Since almost every mobile phone nowadays has a camera, how do you ensure that you’ll get a great keepsake from that impromptu photo?
I asked that question to Andrew Tolson, Director of Photography for Macleans magazine – who lives and breathes photography. He’s almost always got a camera on standby whether it’s his professional SLR or his iPhone.
Regardless of what smartphone you use, here’s a summary of our meeting to help you get the most out of your device’s camera.
1. Keep your expectations in check. Use your device’s camera as a way to have fun and to take impromptu shots – but don’t rely on it for really important situations. Getting married or seeing your nephew for the first time? Bring an SLR or a point-and-shoot digital camera.
2. Check your settings: Make sure to go to “options” or “settings” on your phone and set the image size to the largest possible. That way, if you want to print it’ll be big enough – and your friends won’t need to squint to see it on a computer screen.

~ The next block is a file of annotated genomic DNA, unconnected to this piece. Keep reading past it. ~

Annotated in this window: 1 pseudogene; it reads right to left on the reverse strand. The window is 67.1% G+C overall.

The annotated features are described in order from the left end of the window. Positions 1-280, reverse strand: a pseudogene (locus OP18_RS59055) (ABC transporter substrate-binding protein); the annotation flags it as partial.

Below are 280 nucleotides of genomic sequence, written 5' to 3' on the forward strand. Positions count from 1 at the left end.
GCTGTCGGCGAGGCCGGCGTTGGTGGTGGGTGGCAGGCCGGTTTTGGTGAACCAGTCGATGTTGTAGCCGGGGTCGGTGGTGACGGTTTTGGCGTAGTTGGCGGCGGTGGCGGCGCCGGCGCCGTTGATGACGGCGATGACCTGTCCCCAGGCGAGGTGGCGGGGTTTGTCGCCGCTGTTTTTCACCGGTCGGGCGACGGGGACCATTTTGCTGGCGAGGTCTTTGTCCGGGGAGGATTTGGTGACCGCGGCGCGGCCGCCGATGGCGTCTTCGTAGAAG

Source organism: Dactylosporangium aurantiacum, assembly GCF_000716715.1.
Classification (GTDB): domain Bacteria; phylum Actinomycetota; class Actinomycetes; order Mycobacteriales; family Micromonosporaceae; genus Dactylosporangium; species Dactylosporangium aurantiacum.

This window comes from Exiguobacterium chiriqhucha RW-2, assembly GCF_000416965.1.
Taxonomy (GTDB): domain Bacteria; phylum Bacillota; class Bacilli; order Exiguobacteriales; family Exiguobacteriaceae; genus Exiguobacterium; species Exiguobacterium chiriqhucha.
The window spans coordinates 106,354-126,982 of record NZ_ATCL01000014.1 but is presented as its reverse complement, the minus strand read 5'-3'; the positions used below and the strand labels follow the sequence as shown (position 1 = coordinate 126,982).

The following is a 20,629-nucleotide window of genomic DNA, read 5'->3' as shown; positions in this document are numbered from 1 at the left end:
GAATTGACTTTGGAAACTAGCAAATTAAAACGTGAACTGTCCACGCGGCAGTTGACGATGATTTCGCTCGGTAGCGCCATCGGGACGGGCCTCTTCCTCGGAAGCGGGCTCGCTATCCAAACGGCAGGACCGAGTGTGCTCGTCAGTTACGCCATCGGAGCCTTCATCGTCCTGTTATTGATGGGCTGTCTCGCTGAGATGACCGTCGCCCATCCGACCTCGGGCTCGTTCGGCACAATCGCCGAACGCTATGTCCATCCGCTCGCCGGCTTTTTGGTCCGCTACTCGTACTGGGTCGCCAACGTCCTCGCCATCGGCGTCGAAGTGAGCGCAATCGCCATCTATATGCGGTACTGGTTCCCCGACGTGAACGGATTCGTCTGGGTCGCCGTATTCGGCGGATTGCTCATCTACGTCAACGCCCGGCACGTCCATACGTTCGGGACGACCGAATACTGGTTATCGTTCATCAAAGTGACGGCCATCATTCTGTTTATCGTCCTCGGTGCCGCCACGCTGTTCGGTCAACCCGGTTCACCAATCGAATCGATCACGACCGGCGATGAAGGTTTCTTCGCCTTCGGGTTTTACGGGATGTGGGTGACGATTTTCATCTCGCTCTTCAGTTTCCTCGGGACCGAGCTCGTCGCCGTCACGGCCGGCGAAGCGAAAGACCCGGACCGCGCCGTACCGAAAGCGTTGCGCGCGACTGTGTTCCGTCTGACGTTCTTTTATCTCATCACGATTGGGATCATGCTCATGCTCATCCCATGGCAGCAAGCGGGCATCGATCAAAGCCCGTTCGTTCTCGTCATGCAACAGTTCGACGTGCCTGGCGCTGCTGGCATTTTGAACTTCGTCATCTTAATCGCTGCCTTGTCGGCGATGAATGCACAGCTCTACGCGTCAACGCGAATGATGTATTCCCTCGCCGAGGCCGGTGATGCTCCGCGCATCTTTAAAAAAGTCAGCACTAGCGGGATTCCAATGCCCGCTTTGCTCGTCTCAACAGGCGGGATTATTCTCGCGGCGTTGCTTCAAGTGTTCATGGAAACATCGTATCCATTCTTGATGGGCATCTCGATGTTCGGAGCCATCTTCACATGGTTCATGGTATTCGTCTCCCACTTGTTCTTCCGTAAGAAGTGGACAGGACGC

3. Grab additional storage: Some devices have both built-in memory and the ability to increase storage. Since you can pick up a 2-GB MicroSD memory card (which can hold hundreds of photos) for less than $10 nowadays, there is really no excuse to run out of space. Another benefit: you can pull out the memory card to print photos or transfer to your computer.
4. Light your shot: While you can’t always plan the perfect shot in advance, always remember: never shoot in bright sunlight (move into open shade if possible); always find a light source, even it’s just moving a lamp nearby; and never, ever shoot in front of an open window. Silhouettes are virtually impossible to repair with software.
5. Stay steady: If you can’t use a tripod (yes, they exist for smartphones too), lean against a wall or put your elbow down on the table to keep your hand steady. And don’t forget to hold it there for a second after you activate the shutter – because if you point, shoot and move, odds are it’ll come out blurry.